Scottish National Dictionary (1700–)
CUITIKIN, Cuittikin, Cootikin, Ceuttikin, Kittikin, Küttikin, Küitiken, Cut(t)ikin, n. [′køtɪkɪn, ′kɪtɪkɪn, ′kytɪkɪn]
1. Gen. in pl.: spatterdashes; cloth gaiters (Sc. 1808 Jam., cutikins; Ags.2 1941; Fif. 1912 A. F. in Scotsman (6 Jan.), kittikins; Fif.10 1941; Bwk. 1942 Wettstein; Borders 1912 J. Shiels in Scotsman (3 Jan.), cuitikins; Ayr.3 1910, cuitikins; Gall. 1824 MacTaggart Gallov. Encycl. 141, cootikins). For ne.Sc. forms, see Queetikin .
Sc. 1816 Scott Antiquary (1818) xi.:
He exchanged his slippers for a pair of stout walking shoes, with cutikins, as he called them, of black cloth. Ags. 1873 Brechin Advertiser (28 Jan.) 4/4:
His antique costume consisting of a black silk hat, a scarlet coat and vest trimmed with lace, black-corded knee-breeches, white ribbed stockings, and black cloth “cutikins.” Fif. 1899 “S. Tytler” Miss Nanse i.:
It was no trouble . . . to brush into spotlessness the gaiters or “cuitikins” he had flung down. Edb. 1828 D. M. Moir Mansie Wauch (1839) v.:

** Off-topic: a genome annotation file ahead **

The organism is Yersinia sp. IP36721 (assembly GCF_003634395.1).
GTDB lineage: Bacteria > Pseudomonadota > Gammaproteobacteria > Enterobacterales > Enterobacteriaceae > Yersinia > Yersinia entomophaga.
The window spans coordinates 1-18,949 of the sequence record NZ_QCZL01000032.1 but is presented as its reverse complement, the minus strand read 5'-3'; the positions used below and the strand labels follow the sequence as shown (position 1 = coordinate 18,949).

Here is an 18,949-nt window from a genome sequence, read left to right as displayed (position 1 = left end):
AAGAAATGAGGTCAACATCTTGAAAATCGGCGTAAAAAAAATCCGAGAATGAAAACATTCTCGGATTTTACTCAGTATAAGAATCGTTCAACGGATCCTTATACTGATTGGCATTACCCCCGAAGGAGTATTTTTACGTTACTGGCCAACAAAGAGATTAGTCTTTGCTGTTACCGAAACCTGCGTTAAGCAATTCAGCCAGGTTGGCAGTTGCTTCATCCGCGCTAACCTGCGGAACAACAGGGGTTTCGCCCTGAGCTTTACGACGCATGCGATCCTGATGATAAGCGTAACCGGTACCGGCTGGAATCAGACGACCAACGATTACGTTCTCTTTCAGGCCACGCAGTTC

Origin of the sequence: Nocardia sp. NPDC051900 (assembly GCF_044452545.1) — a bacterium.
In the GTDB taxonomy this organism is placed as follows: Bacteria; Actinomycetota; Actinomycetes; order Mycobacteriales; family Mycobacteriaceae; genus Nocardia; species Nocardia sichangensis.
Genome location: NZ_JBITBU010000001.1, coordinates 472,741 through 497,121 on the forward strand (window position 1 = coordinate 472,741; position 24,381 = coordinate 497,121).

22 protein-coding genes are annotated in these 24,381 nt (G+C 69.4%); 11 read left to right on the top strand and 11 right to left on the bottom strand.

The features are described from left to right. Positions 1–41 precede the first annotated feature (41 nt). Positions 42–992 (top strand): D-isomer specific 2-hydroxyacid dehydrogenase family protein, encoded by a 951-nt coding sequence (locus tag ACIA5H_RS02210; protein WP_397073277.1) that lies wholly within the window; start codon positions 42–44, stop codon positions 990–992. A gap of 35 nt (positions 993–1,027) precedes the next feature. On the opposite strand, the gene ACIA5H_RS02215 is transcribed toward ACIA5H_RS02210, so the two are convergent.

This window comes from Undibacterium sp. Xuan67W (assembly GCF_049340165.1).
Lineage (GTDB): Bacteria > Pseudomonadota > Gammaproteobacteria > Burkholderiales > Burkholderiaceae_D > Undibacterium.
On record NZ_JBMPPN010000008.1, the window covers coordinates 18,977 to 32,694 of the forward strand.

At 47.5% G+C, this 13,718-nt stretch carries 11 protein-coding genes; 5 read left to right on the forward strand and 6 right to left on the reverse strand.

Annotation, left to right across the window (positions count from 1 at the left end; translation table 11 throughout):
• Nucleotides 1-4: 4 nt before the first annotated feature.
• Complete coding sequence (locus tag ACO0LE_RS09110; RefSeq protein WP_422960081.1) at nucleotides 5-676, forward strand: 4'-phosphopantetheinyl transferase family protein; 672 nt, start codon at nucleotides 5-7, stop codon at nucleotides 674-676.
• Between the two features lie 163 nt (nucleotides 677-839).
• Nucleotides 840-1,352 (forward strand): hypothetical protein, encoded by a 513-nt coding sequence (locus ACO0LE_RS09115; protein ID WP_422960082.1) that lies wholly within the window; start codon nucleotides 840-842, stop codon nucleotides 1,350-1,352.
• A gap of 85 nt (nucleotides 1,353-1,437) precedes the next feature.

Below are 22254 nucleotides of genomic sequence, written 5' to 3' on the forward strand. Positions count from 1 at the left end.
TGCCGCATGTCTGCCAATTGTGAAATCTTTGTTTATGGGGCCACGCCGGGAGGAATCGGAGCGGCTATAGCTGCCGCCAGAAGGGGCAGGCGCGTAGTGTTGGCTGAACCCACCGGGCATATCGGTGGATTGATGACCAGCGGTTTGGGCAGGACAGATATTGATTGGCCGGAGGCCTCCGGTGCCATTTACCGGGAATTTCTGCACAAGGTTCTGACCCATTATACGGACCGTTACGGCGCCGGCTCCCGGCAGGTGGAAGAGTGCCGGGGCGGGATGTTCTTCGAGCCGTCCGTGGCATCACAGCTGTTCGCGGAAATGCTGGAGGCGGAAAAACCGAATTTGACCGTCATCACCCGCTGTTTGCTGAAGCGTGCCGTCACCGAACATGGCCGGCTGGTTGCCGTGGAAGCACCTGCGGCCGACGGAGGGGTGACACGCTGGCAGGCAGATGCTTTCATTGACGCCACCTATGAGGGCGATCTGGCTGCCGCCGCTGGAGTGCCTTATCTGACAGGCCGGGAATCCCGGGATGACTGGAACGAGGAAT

Maister Batter has sent down . . . a cuttikin of corduroy.
2. A stocking without a foot (Ork. 1920 J. Firth Reminisc. Ork. Par. (1922) 150, ceuttikin); “a sock that covers the ankle only” (Sh. 1914 Angus Gl., küttikin); “a knitted sock which comes up over the ankles, worn by old-fashioned women” (Ork. a.1900 (per Ork.1)).
Sh.(D) 1877 G. Stewart Fireside Tales 92:
My sea buits an' my küitikens, Just see dey're in da büddie.
3. “Ludicrously: a dirty foot and ankle” (ne.Rxb. 1923 Watson W.-B., cuittikin).
5. Phr.: that caps cuittikins, “that surpasses anything I have heard” (Rxb. 1923 Watson W.-B.).[A dim. form of Cuit, n.]
You may wish to vary the format shown below depending on the citation style used.
"Cuitikin n.". Dictionary of the Scots Language. 2004. Scottish Language Dictionaries Ltd. Accessed 10 Dec 2018 <http://www.dsl.ac.uk/entry/snd/cuitikin>
Try an Advanced Search